White Sox Player Ditches $13M Job for His Son
Told his 14-year-old spent too much time in clubhouse, Adam LaRoche retired
By Jenn Gidman,  Newser Staff
Posted Mar 17, 2016 11:28 AM CDT
In this Feb. 28, 2015, file photo, Chicago White Sox player Adam LaRoche, left, and his son Drake walk to the White Sox's clubhouse during a photo day before a baseball spring training workout in Phoenix.   (AP Photo/John Locher, File)

(Newser) – Ken Williams, executive VP of the Chicago White Sox, says he doesn't have a problem with players' kids hanging out in the clubhouse, per the Chicago Sun-Times. But Drake LaRoche, the 14-year-old son and constant companion of first baseman Adam LaRoche, was there just a little too much for his liking—"he had a locker," Williams notes—so he asked the elder LaRoche to cut back on father-son time on White Sox premises. Instead, LaRoche abruptly announced Tuesday he'd be retiring and leaving his $13 million salary behind, the AP reports. LaRoche tweeted later that afternoon, "Thank u Lord for the game of baseball and for giving me way more than I ever deserved!" accompanied by a #FamilyFirst hashtag. But Williams tells Fox Sports' Ken Rosenthal that the team's policy on bringing kids to the clubhouse hasn't changed, that "everyone loves" Drake, and that "in no way do I want this to be about [Drake]."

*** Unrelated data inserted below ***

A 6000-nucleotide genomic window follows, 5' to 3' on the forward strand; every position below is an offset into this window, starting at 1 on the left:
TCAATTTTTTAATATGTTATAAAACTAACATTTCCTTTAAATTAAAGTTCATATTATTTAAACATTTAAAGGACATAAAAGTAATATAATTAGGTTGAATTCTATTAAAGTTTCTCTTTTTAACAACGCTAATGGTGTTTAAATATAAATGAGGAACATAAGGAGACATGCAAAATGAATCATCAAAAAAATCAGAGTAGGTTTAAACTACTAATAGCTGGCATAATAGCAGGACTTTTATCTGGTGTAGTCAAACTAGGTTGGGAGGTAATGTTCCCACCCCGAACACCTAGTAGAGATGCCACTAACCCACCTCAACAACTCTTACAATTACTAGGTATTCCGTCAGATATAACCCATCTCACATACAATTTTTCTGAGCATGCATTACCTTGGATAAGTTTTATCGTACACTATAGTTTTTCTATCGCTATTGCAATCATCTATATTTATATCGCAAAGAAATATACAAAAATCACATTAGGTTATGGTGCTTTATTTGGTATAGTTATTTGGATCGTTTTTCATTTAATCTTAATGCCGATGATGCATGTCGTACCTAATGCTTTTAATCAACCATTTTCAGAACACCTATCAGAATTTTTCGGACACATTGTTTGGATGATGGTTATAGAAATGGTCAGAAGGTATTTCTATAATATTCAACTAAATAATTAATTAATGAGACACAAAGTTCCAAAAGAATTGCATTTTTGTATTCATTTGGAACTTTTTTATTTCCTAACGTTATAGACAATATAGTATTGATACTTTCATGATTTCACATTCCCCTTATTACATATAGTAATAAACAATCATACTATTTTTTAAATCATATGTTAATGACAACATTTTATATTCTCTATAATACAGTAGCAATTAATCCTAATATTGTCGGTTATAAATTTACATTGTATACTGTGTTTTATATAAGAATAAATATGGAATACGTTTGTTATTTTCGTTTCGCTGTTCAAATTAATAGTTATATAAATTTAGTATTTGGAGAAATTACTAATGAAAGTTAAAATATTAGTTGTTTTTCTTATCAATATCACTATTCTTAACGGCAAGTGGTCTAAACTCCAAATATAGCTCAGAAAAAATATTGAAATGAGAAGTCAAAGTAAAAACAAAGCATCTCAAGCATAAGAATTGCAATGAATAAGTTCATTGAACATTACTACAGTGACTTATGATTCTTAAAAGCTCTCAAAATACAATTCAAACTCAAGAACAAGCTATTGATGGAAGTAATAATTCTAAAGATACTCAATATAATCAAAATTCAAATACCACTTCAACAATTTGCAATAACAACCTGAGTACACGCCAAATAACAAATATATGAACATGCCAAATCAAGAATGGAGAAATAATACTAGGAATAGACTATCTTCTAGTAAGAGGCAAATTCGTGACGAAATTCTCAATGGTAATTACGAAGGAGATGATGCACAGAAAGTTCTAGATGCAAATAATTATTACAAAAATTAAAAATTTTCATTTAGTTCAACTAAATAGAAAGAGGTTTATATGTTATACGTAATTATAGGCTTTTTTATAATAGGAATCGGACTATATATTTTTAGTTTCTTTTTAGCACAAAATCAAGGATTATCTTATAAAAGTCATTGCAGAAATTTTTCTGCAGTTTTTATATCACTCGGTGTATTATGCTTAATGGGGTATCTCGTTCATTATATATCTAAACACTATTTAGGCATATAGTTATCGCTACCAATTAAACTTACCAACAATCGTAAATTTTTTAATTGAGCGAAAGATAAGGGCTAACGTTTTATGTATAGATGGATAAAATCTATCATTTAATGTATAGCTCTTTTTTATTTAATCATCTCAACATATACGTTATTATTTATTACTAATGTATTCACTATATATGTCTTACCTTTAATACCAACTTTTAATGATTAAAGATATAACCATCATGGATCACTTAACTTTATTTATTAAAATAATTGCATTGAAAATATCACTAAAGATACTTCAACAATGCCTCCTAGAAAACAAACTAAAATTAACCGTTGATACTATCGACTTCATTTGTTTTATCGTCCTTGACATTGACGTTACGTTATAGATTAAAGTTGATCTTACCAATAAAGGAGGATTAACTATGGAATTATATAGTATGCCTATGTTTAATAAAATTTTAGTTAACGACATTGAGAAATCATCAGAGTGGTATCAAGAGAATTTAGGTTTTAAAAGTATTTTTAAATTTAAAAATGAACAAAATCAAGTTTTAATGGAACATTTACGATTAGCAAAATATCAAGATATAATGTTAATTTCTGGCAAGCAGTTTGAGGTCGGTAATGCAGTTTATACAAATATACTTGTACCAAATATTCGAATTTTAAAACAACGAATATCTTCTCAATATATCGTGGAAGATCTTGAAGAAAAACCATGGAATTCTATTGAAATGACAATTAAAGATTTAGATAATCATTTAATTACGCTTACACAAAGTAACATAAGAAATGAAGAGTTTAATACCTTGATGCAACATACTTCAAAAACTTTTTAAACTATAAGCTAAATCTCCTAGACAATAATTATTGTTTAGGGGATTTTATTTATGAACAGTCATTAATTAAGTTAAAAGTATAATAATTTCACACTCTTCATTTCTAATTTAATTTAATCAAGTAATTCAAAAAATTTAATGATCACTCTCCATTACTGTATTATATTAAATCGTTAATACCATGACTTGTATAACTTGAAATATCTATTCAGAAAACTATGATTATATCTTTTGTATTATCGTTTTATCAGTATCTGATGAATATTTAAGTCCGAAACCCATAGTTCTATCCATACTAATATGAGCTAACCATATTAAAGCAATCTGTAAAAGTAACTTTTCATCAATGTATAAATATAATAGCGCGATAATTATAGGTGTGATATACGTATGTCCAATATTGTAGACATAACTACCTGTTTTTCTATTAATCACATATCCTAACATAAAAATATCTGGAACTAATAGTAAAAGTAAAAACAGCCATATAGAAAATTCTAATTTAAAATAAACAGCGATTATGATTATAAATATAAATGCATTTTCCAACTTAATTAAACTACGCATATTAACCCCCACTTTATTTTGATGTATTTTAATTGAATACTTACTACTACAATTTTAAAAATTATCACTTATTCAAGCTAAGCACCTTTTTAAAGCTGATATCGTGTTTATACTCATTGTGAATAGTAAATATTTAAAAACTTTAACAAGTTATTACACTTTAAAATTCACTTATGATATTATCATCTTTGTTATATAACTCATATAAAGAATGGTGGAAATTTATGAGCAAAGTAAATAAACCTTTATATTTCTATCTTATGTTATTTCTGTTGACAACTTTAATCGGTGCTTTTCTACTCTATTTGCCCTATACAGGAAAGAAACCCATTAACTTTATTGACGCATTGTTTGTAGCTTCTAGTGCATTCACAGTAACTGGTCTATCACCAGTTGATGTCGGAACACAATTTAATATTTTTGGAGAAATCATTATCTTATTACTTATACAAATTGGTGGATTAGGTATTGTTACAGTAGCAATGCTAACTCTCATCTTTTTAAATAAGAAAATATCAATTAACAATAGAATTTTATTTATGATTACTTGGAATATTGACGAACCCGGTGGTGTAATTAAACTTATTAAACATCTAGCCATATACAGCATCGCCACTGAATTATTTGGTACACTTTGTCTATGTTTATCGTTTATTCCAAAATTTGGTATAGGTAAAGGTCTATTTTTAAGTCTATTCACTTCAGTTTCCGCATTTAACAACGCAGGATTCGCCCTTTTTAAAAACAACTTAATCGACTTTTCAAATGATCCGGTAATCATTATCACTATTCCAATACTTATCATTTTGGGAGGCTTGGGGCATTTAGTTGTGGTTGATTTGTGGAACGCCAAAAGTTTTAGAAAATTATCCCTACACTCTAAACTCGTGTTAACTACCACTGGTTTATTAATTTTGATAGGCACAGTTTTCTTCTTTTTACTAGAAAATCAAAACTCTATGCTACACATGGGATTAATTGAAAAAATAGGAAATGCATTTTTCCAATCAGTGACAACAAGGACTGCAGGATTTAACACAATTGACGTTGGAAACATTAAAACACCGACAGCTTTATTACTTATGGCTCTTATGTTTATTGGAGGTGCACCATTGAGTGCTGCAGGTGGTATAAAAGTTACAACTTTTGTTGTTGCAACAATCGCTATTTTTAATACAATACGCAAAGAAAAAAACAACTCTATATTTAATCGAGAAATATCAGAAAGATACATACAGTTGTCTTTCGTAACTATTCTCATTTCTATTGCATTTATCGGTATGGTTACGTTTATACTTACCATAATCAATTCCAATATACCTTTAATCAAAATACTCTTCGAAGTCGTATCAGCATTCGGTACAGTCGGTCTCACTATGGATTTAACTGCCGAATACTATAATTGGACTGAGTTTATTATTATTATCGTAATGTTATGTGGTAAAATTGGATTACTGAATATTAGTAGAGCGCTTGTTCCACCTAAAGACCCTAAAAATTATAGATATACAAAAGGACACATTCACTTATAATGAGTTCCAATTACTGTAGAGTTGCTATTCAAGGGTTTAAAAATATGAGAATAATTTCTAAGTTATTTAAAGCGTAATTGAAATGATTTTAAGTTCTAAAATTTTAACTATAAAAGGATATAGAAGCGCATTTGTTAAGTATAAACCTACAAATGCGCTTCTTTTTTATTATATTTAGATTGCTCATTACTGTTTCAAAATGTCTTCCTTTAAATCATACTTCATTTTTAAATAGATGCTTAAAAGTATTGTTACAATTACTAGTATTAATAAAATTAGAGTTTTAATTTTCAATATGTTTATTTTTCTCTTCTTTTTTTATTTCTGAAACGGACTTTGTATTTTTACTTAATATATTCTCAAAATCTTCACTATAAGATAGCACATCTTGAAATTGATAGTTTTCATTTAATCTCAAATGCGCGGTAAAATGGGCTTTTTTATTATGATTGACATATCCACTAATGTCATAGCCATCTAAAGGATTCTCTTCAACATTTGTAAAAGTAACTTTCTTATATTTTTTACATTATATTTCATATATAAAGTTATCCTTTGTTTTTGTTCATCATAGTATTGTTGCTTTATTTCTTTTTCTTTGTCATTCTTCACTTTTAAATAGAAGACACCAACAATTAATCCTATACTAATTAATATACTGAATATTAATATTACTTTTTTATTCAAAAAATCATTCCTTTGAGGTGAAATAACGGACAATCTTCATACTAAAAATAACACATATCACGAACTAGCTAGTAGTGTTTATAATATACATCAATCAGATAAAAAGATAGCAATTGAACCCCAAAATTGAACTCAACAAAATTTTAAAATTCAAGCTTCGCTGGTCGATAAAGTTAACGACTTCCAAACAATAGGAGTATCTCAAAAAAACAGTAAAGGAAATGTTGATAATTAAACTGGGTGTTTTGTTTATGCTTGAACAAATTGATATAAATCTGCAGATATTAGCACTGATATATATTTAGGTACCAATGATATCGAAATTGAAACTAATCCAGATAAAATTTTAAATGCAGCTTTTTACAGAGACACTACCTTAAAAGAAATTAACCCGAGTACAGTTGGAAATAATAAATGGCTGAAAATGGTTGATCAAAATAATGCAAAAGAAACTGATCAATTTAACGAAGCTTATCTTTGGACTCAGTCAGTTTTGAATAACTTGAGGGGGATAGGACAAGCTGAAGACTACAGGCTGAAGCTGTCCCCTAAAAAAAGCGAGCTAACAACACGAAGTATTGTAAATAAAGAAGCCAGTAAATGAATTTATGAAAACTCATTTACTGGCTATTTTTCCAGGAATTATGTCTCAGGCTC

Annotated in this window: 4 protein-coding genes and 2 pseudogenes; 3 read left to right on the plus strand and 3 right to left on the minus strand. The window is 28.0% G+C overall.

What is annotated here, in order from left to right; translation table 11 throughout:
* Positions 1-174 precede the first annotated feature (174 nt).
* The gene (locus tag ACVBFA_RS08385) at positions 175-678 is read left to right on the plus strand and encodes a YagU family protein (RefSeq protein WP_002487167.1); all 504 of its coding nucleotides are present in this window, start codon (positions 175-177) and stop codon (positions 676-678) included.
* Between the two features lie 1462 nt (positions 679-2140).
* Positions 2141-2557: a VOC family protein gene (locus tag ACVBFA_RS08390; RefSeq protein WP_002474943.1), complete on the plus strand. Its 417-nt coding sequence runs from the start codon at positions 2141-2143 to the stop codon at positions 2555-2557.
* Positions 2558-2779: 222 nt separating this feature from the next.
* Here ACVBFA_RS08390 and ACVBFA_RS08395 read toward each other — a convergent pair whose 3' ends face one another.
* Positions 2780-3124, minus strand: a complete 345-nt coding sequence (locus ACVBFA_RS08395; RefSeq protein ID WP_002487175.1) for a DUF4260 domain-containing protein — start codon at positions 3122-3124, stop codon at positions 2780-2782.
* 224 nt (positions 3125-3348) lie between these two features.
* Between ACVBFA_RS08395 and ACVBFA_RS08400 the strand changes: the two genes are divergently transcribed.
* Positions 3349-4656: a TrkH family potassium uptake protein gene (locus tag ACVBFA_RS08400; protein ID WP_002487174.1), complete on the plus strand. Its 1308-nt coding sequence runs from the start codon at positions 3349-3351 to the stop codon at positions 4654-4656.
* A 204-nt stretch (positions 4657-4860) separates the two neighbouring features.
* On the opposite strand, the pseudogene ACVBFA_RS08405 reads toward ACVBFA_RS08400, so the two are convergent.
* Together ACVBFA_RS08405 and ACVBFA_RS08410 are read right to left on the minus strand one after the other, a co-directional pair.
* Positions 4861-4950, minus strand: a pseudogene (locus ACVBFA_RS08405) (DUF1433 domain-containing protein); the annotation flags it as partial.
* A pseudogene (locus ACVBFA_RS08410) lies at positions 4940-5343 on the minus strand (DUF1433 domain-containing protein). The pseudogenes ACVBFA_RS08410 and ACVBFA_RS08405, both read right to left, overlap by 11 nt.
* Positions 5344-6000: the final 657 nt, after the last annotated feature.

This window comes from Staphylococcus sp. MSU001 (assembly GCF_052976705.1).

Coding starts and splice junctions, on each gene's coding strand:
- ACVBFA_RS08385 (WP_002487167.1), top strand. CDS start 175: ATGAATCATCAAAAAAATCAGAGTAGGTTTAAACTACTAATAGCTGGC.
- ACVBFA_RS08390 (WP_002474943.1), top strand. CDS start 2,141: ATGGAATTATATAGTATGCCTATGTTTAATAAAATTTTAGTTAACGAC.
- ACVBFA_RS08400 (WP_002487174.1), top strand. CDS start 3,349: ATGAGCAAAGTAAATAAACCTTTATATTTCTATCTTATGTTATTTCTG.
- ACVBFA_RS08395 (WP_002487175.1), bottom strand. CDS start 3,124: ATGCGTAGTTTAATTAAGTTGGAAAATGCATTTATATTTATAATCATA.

Instead, Williams notes, he simply wanted LaRoche to "dial it back." "I don't think [Drake] should be here 100% of the time," he tells Rosenthal, adding to the AP, "Even 50% is probably too much, but there is a wide range between zero and 50%." But some feel that Drake, called the team's "26th man" by his dad last year, has been more blessing than burden. "Drake would clean cleats ... help out in drills ... he didn't say boo to anybody and was never a trouble in the clubhouse," White Sox outfielder Adam Eaton tells Fox. In a follow-up, Rosenthal says some players see Williams' point (e.g., players might not want a kid around if they've had a bad day or may feel compelled to censor themselves), but he wonders if Williams would have issued the mandate if LaRoche had had a better 2015 season. Meanwhile, player support for LaRoche continues, per Sports Illustrated, with Brewers pitcher Blaine Boyer telling Rosenthal, "I honestly think this is between good and evil. I know which side Adam lives on." (A bullfighter took his baby to work.)